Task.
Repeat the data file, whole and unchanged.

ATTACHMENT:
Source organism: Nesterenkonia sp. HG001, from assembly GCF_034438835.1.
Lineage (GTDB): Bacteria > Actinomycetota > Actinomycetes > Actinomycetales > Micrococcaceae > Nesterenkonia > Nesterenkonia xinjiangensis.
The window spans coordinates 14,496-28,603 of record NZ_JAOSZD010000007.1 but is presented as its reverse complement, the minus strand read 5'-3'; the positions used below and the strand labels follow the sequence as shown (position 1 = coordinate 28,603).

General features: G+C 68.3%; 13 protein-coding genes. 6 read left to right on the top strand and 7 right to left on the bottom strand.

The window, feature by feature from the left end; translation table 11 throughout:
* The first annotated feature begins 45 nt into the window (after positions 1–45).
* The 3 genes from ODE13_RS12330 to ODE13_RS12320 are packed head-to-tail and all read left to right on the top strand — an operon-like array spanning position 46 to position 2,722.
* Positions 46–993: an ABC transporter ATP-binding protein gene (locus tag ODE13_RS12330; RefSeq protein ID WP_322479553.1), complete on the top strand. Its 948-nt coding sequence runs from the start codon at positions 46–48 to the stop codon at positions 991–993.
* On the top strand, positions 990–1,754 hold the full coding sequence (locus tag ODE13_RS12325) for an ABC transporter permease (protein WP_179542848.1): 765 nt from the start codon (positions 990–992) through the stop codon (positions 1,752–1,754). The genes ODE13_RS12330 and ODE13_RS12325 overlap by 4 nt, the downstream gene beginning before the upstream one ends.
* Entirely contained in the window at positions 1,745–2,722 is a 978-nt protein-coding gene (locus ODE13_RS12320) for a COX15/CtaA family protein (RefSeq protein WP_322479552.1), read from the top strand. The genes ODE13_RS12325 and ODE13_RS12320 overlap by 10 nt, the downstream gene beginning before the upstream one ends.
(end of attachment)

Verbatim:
Source organism: Nesterenkonia sp. HG001, from assembly GCF_034438835.1.
Lineage (GTDB): Bacteria > Actinomycetota > Actinomycetes > Actinomycetales > Micrococcaceae > Nesterenkonia > Nesterenkonia xinjiangensis.
The window spans coordinates 14,496-28,603 of record NZ_JAOSZD010000007.1 but is presented as its reverse complement, the minus strand read 5'-3'; the positions used below and the strand labels follow the sequence as shown (position 1 = coordinate 28,603).

General features: G+C 68.3%; 13 protein-coding genes. 6 read left to right on the top strand and 7 right to left on the bottom strand.

The window, feature by feature from the left end; translation table 11 throughout:
* The first annotated feature begins 45 nt into the window (after positions 1–45).
* The 3 genes from ODE13_RS12330 to ODE13_RS12320 are packed head-to-tail and all read left to right on the top strand — an operon-like array spanning position 46 to position 2,722.
* Positions 46–993: an ABC transporter ATP-binding protein gene (locus tag ODE13_RS12330; RefSeq protein ID WP_322479553.1), complete on the top strand. Its 948-nt coding sequence runs from the start codon at positions 46–48 to the stop codon at positions 991–993.
* On the top strand, positions 990–1,754 hold the full coding sequence (locus tag ODE13_RS12325) for an ABC transporter permease (protein WP_179542848.1): 765 nt from the start codon (positions 990–992) through the stop codon (positions 1,752–1,754). The genes ODE13_RS12330 and ODE13_RS12325 overlap by 4 nt, the downstream gene beginning before the upstream one ends.
* Entirely contained in the window at positions 1,745–2,722 is a 978-nt protein-coding gene (locus ODE13_RS12320) for a COX15/CtaA family protein (RefSeq protein WP_322479552.1), read from the top strand. The genes ODE13_RS12325 and ODE13_RS12320 overlap by 10 nt, the downstream gene beginning before the upstream one ends.